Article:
If you are the kind of reader who looks for the catchphrase and moves on, here are the rules up front:
1. An officer’s response should be the same for a replica firearm as a real firearm.
2. Administrators need to recognize their response to this type of incident.
3. Use common sense.
4. Do not be politically correct.
A replica gun is a real gun until overwhelming evidence confirms it is not. What I am saying here needs to preclude any other response to a replica firearm that isn’t a firearm. For example, there have been incidents where officers have presented an electronic controlled device during a “suspected replica firearm” incident. Don’t do it. It’s a firearm until empirical evidence disproves this assumption.
Replica firearms, Airsoft guns and pellet guns have a particular training value, not only for law enforcement, but for hunter safety education, scouting and general character building. These days, there is a stigma attached to firearms use in general, based on the logic that kids shouldn’t have access to guns, large quantities of soda or french fries, even though a simple trip to the school nurse may provide him or her with the “morning after” pill. This type of stigma has severely limited the exposure of kids to solid safety training. Some evidence suggests replica and toy firearms can lend a hand in early firearms instruction by enhancing communication and decision making in kids. The approach of making them illegal or adding another piece of legislation is likely not a viable solution.
Another consideration: just because it is a replica firearm does not mean it lacks lethality. I own several pellet guns that can propel a pellet at a speed that could be fatal in certain soft tissues. If you don’t believe this, there have been many recorded incidents where this has been proven. For example, an 11-year-old was fatally shot in the chest by a 16-year-old neighbor in 2010. Last year, another child was accidentally shot by his neighbor and died. There are dozens of these cases annually, although they are eclipsed by “real” firearm tragedies.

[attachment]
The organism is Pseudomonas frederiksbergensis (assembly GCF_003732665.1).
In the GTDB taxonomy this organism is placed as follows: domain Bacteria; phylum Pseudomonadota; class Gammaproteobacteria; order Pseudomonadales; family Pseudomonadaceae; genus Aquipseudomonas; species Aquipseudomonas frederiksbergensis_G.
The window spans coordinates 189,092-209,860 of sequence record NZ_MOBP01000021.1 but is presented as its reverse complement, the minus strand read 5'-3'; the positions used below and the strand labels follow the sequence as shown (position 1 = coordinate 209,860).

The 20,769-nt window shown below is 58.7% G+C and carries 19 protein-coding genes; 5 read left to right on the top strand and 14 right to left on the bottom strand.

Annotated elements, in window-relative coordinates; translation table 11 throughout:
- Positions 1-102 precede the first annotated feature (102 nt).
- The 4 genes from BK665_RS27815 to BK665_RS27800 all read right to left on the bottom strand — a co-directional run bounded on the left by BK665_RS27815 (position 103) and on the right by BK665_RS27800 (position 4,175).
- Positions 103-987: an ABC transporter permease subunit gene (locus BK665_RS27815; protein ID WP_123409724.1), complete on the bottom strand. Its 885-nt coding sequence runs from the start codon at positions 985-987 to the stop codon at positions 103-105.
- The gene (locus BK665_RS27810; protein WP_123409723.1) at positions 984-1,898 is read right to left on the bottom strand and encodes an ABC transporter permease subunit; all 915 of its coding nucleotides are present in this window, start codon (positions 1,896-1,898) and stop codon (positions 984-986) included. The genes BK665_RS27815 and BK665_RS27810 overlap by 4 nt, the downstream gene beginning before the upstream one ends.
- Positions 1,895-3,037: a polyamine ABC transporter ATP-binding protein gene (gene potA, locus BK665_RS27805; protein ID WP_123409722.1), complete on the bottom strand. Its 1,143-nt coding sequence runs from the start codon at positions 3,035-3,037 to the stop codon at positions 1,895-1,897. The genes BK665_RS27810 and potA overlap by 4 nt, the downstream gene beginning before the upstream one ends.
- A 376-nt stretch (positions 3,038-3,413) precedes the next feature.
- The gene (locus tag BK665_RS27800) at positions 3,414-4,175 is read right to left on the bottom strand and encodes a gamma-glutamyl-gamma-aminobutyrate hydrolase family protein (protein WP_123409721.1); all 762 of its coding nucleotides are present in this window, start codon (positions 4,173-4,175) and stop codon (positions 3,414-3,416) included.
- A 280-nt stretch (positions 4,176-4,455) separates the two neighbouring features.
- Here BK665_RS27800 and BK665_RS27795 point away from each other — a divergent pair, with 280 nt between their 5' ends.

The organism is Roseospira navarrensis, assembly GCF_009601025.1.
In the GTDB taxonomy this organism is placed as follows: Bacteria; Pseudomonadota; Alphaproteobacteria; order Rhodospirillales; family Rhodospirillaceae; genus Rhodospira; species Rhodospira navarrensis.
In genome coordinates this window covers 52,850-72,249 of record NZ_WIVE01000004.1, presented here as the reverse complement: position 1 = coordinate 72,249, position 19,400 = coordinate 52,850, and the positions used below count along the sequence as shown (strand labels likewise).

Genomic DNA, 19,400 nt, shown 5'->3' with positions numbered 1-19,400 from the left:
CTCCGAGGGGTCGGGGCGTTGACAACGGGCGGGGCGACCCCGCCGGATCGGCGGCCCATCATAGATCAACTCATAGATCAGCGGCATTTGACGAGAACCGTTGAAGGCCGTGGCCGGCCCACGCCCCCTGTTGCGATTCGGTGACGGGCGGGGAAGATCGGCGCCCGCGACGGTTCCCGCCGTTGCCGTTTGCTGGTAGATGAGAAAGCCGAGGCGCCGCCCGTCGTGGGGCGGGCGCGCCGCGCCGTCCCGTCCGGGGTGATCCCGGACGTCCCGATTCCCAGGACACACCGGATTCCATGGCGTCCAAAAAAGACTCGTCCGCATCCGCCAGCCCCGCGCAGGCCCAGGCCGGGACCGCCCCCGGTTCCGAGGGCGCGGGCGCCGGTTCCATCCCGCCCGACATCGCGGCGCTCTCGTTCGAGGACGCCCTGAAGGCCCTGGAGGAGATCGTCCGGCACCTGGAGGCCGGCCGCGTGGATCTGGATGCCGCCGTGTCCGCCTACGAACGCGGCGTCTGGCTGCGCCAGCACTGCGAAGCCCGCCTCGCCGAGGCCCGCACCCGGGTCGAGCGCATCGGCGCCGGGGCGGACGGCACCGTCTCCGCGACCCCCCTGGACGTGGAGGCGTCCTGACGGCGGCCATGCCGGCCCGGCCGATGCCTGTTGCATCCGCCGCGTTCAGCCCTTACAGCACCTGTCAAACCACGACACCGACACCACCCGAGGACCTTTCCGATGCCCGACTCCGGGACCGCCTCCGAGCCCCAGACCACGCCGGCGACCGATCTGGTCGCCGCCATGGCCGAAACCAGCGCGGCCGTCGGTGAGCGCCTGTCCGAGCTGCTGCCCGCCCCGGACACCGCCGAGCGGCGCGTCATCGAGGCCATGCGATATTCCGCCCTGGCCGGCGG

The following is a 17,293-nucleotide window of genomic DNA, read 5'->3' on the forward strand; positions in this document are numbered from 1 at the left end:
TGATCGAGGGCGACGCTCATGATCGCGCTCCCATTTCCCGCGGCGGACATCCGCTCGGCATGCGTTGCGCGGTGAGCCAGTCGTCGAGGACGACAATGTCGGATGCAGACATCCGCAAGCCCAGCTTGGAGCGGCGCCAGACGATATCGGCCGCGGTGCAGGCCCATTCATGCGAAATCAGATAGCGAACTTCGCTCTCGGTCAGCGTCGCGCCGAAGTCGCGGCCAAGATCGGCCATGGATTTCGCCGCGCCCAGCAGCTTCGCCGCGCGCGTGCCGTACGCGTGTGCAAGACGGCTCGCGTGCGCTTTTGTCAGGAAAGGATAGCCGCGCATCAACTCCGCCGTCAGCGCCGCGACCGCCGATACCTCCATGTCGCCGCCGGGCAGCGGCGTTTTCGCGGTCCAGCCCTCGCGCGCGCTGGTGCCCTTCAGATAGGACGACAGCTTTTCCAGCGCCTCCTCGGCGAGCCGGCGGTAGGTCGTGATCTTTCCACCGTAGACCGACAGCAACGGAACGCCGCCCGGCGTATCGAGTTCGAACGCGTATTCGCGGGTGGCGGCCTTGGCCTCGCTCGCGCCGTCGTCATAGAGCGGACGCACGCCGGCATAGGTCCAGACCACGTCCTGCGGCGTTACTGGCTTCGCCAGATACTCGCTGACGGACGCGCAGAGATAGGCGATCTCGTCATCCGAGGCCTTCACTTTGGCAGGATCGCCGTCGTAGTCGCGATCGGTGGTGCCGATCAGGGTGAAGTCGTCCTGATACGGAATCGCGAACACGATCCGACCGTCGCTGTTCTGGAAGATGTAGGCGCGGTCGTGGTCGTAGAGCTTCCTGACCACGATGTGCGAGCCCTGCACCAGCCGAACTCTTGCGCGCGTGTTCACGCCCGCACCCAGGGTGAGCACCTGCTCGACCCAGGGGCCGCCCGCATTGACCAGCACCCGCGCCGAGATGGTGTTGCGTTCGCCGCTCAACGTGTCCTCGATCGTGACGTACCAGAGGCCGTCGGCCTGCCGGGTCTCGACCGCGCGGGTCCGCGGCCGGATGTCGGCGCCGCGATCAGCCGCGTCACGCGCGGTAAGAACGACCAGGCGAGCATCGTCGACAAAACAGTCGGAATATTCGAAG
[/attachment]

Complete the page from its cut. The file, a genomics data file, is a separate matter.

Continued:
At the midpoint in my career, I wrote a guidebook for officers on firearms identification. The purpose of the book was to give officers in the field a photo lineup of guns for investigations. Occasionally, it was handy when interviewing robbery victims.
I arranged firearm photos, taken mostly with the best camera I could find—at that time a digital whose features are trumped by the most Spartan of cell phone cameras today. I grouped the photos into logical collections: autos, revolvers, etc. Most notably, I photographed the guns pointed at the shooter, whose purpose was to serve as a memory cue post-incident.
I had some firearms available for the photos. I didn’t have them all. However, amongst my friends, I had plenty of Airsoft and replica firearms for the photos. That’s right; I used replica firearms to identify the real thing for actual investigations. Why? Because even in static photos, where the viewer has plenty of time to view a photo lineup of a firearm at several angles, most people, even firearms “experts” can’t distinguish between a real gun and a product designed or altered to look like one.
How an administrator should respond to an incident
As I penned this article, I did a search of incidents where replica firearms were involved in police incidents. One article popped up on my radar of an incident that happened recently (August 27, 2012) in Chowchilla, Calif., not two hours from my home, in the sweltering Central Valley.
Officers in Chowchilla responded to a 911 call from a cell phone. The report was a threatened suicide. Officers found Tina McLure lying in a vacant lot. According to the initial reports, she (allegedly) pointed a replica handgun at officers, whose response, based on the information known at the time, was exactly what we train officers to do—assume the weapon is real.